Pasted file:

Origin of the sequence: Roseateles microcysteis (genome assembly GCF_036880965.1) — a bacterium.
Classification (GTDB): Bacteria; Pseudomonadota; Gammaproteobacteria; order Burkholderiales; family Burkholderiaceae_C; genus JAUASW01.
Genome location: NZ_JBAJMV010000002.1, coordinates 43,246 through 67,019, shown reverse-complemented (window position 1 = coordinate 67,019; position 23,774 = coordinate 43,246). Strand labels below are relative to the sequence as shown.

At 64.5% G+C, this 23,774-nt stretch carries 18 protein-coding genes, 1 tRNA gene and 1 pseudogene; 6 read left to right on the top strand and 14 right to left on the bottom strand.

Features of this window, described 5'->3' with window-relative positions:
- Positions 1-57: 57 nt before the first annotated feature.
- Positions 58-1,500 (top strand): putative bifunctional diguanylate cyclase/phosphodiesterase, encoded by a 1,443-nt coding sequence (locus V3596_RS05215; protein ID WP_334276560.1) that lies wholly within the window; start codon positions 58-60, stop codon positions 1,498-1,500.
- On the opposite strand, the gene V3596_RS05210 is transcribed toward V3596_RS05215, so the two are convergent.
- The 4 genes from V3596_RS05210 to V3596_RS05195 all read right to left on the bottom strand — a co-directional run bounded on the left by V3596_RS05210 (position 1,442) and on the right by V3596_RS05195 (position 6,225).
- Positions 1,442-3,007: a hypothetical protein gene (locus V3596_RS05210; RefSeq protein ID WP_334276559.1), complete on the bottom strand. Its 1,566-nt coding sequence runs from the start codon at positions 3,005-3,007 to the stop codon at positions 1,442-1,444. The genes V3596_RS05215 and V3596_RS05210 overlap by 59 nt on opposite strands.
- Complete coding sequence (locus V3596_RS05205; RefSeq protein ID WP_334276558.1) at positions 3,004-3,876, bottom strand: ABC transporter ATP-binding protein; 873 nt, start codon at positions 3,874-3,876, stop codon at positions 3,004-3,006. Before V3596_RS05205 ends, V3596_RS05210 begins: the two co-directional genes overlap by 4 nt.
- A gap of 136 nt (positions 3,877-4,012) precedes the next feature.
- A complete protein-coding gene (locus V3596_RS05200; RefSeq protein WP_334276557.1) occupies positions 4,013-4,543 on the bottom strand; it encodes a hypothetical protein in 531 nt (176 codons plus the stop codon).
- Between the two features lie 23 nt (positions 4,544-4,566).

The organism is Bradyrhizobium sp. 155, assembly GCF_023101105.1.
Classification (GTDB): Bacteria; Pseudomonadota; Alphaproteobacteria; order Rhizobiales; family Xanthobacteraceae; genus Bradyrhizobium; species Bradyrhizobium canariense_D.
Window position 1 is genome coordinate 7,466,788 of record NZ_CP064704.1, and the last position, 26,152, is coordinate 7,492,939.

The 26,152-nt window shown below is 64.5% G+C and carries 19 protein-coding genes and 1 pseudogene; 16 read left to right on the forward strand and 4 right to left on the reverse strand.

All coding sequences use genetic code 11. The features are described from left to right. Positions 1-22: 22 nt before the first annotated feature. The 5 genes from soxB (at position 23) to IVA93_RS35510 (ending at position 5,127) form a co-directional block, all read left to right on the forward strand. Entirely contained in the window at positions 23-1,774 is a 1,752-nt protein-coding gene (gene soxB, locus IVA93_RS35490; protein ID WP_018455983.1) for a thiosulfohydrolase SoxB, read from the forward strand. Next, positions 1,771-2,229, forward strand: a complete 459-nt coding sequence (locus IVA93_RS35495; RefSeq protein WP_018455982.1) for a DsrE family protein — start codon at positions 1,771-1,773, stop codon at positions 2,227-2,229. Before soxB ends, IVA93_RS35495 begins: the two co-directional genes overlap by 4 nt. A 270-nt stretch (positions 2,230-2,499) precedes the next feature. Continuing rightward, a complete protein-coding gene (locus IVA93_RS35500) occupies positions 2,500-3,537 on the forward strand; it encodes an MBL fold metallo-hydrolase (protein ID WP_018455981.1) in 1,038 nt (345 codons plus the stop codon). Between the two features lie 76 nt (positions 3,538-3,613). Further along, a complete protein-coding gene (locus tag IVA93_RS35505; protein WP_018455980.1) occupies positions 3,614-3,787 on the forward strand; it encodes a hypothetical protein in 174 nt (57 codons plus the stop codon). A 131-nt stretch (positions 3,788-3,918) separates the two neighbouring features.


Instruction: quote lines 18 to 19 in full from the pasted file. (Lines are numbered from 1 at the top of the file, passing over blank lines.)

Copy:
The 26,152-nt window shown below is 64.5% G+C and carries 19 protein-coding genes and 1 pseudogene; 16 read left to right on the forward strand and 4 right to left on the reverse strand.

All coding sequences use genetic code 11. The features are described from left to right. Positions 1-22: 22 nt before the first annotated feature. The 5 genes from soxB (at position 23) to IVA93_RS35510 (ending at position 5,127) form a co-directional block, all read left to right on the forward strand. Entirely contained in the window at positions 23-1,774 is a 1,752-nt protein-coding gene (gene soxB, locus IVA93_RS35490; protein ID WP_018455983.1) for a thiosulfohydrolase SoxB, read from the forward strand. Next, positions 1,771-2,229, forward strand: a complete 459-nt coding sequence (locus IVA93_RS35495; RefSeq protein WP_018455982.1) for a DsrE family protein — start codon at positions 1,771-1,773, stop codon at positions 2,227-2,229. Before soxB ends, IVA93_RS35495 begins: the two co-directional genes overlap by 4 nt. A 270-nt stretch (positions 2,230-2,499) precedes the next feature. Continuing rightward, a complete protein-coding gene (locus IVA93_RS35500) occupies positions 2,500-3,537 on the forward strand; it encodes an MBL fold metallo-hydrolase (protein ID WP_018455981.1) in 1,038 nt (345 codons plus the stop codon). Between the two features lie 76 nt (positions 3,538-3,613). Further along, a complete protein-coding gene (locus tag IVA93_RS35505; protein WP_018455980.1) occupies positions 3,614-3,787 on the forward strand; it encodes a hypothetical protein in 174 nt (57 codons plus the stop codon). A 131-nt stretch (positions 3,788-3,918) separates the two neighbouring features.